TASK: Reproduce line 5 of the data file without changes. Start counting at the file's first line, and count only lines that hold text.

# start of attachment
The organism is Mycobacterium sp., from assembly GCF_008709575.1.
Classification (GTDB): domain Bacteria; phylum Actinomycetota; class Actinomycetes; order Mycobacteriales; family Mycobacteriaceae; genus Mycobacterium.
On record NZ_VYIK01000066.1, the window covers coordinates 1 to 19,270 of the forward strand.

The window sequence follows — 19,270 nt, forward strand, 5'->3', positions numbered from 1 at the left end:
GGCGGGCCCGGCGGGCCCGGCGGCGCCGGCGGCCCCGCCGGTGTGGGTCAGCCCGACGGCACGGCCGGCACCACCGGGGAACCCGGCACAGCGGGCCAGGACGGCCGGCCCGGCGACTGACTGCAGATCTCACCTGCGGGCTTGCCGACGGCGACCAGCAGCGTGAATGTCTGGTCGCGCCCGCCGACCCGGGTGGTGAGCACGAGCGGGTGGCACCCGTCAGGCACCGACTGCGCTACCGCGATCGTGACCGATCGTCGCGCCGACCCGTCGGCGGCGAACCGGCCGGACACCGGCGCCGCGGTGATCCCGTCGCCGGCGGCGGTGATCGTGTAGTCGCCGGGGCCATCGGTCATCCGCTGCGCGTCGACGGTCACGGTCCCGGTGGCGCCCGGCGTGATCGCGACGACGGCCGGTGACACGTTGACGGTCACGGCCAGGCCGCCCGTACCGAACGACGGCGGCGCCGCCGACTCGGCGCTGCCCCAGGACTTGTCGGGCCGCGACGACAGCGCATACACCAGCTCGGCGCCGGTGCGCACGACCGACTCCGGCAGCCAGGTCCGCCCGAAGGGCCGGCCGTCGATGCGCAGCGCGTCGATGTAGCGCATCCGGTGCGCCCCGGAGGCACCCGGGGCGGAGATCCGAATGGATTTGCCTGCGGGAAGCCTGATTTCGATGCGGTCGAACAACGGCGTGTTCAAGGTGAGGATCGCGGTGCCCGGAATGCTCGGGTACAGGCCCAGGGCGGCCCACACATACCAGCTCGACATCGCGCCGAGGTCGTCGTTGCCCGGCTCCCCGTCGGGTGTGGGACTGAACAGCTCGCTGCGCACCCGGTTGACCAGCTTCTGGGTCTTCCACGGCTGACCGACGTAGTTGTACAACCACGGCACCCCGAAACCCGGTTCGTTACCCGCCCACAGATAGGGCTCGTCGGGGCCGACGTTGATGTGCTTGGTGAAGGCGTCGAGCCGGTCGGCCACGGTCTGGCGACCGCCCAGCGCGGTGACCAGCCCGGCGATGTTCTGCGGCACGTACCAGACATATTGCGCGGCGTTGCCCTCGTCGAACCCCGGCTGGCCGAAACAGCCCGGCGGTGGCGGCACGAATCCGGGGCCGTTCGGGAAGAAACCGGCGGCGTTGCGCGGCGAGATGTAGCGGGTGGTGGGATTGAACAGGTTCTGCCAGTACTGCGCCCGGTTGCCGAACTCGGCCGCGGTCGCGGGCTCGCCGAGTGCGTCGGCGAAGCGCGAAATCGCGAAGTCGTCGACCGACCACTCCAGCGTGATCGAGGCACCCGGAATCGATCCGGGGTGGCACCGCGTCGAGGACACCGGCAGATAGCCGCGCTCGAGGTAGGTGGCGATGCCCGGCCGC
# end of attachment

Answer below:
GGCGGGCCCGGCGGGCCCGGCGGCGCCGGCGGCCCCGCCGGTGTGGGTCAGCCCGACGGCACGGCCGGCACCACCGGGGAACCCGGCACAGCGGGCCAGGACGGCCGGCCCGGCGACTGACTGCAGATCTCACCTGCGGGCTTGCCGACGGCGACCAGCAGCGTGAATGTCTGGTCGCGCCCGCCGACCCGGGTGGTGAGCACGAGCGGGTGGCACCCGTCAGGCACCGACTGCGCTACCGCGATCGTGACCGATCGTCGCGCCGACCCGTCGGCGGCGAACCGGCCGGACACCGGCGCCGCGGTGATCCCGTCGCCGGCGGCGGTGATCGTGTAGTCGCCGGGGCCATCGGTCATCCGCTGCGCGTCGACGGTCACGGTCCCGGTGGCGCCCGGCGTGATCGCGACGACGGCCGGTGACACGTTGACGGTCACGGCCAGGCCGCCCGTACCGAACGACGGCGGCGCCGCCGACTCGGCGCTGCCCCAGGACTTGTCGGGCCGCGACGACAGCGCATACACCAGCTCGGCGCCGGTGCGCACGACCGACTCCGGCAGCCAGGTCCGCCCGAAGGGCCGGCCGTCGATGCGCAGCGCGTCGATGTAGCGCATCCGGTGCGCCCCGGAGGCACCCGGGGCGGAGATCCGAATGGATTTGCCTGCGGGAAGCCTGATTTCGATGCGGTCGAACAACGGCGTGTTCAAGGTGAGGATCGCGGTGCCCGGAATGCTCGGGTACAGGCCCAGGGCGGCCCACACATACCAGCTCGACATCGCGCCGAGGTCGTCGTTGCCCGGCTCCCCGTCGGGTGTGGGACTGAACAGCTCGCTGCGCACCCGGTTGACCAGCTTCTGGGTCTTCCACGGCTGACCGACGTAGTTGTACAACCACGGCACCCCGAAACCCGGTTCGTTACCCGCCCACAGATAGGGCTCGTCGGGGCCGACGTTGATGTGCTTGGTGAAGGCGTCGAGCCGGTCGGCCACGGTCTGGCGACCGCCCAGCGCGGTGACCAGCCCGGCGATGTTCTGCGGCACGTACCAGACATATTGCGCGGCGTTGCCCTCGTCGAACCCCGGCTGGCCGAAACAGCCCGGCGGTGGCGGCACGAATCCGGGGCCGTTCGGGAAGAAACCGGCGGCGTTGCGCGGCGAGATGTAGCGGGTGGTGGGATTGAACAGGTTCTGCCAGTACTGCGCCCGGTTGCCGAACTCGGCCGCGGTCGCGGGCTCGCCGAGTGCGTCGGCGAAGCGCGAAATCGCGAAGTCGTCGACCGACCACTCCAGCGTGATCGAGGCACCCGGAATCGATCCGGGGTGGCACCGCGTCGAGGACACCGGCAGATAGCCGCGCTCGAGGTAGGTGGCGATGCCCGGCCGC